Article 13 establishes that the concessionaires and permittees must assure the continuity of broadcasting service - in other words, guarantee the adequate transmissions of digital signals.
They must replicate at least the area of coverage of the analog transmission, but not beyond the coverage zone (licensed area to serve - these are different things, and localities outside the area but inside the zone can solicit shadow channels).
Article 16 indicates that the Institute will inform the population about the analog shutoff in mass media, flyers, informative sessions and an Internet portal.
Once the analog shutoff occurs, the concessionaires and permittees will only be able to use one channel to broadcast digitally; the other channel will no longer be conceded or permitted and Ifetel will be able to make use of it.
This info obtained from a post on the WTFDA Forums (forums.wtfda.org).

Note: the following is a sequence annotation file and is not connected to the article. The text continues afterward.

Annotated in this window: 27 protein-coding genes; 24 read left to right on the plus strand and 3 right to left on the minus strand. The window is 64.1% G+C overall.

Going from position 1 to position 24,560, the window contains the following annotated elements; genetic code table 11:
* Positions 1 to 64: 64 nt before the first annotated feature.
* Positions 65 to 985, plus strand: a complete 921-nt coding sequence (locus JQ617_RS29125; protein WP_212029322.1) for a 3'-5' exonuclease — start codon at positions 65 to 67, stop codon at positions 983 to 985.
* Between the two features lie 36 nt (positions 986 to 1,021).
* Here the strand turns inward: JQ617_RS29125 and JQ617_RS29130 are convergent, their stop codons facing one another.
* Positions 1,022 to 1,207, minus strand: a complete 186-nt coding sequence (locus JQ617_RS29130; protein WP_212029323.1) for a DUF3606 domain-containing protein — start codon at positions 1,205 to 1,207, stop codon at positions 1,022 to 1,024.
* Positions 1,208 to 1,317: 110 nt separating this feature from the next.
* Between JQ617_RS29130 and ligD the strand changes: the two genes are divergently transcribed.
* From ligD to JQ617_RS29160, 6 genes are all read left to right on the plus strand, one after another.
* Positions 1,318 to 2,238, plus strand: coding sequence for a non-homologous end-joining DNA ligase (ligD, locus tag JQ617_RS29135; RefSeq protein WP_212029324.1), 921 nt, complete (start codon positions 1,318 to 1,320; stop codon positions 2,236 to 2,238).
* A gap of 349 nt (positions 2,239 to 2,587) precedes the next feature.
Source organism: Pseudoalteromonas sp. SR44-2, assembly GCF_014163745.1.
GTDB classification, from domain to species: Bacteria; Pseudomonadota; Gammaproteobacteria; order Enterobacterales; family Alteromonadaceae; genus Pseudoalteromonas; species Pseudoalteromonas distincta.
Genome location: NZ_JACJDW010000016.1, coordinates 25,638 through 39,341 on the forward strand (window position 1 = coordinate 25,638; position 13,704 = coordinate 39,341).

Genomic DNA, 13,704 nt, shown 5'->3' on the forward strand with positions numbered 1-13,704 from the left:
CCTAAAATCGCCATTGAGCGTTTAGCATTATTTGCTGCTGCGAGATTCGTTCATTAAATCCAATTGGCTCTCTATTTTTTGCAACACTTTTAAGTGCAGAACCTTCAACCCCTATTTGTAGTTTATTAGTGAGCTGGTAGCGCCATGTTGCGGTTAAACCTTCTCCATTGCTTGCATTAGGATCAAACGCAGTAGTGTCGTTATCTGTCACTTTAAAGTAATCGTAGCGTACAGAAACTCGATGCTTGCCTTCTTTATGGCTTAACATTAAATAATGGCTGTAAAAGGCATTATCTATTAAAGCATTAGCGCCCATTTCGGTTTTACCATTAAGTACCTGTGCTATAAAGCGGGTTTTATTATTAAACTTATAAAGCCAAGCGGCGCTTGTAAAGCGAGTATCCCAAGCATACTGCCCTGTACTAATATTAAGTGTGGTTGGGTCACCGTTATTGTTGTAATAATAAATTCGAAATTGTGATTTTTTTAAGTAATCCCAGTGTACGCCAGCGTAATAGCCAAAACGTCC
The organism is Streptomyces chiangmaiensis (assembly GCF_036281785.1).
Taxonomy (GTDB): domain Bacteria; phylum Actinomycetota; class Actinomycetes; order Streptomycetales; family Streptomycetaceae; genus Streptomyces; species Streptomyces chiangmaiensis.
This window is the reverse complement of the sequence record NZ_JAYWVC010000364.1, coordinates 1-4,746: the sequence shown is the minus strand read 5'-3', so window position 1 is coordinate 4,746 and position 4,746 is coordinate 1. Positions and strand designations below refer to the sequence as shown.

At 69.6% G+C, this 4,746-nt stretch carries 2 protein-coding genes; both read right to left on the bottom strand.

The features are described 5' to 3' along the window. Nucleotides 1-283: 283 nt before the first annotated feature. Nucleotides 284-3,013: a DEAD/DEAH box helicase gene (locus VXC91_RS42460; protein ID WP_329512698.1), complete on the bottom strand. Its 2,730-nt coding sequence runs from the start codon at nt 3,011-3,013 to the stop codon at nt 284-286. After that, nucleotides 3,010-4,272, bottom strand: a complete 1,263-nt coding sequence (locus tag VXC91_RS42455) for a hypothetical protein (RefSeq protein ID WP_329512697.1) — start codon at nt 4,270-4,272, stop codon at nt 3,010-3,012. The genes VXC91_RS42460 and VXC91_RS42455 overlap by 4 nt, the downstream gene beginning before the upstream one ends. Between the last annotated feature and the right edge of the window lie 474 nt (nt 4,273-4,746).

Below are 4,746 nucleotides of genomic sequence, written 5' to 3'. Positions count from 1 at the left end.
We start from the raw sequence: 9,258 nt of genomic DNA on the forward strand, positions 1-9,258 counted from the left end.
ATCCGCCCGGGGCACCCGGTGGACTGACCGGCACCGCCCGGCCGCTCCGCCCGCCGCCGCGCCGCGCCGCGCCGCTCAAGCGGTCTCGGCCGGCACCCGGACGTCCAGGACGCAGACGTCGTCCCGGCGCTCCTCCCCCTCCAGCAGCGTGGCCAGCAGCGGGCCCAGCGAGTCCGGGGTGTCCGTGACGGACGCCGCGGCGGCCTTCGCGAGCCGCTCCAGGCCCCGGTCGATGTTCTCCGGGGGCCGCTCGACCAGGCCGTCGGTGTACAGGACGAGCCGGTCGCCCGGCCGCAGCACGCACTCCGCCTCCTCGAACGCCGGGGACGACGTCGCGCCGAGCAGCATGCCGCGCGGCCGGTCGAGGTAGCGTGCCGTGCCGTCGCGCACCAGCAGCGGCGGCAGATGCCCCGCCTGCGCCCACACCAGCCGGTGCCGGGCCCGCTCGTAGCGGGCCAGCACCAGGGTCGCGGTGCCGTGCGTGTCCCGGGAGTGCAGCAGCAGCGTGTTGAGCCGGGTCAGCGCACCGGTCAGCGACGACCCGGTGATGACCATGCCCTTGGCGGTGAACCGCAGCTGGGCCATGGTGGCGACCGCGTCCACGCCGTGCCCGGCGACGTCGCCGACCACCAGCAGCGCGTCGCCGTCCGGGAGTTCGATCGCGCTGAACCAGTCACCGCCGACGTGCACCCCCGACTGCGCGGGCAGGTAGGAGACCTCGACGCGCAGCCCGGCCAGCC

WTFDA is the only Radio hobby club in North America that caters to the TV and FM DXer, as well as the amateur radio operator who looks for DX on 6 meters. The term "DX" means "distant reception", and those who "DX" look for weak, distant radio and television signals, with an eye to logging as many of these distant signals as possible or obtaining the most distant reception of a given station. TV and FM signals normally only travel 50 to 100 miles out from their transmitters. DXers love to push the reception boundaries of stations by hundreds or thousands of miles by using their skills, better antennas and equipment, and knowing when conditions are ripe for it.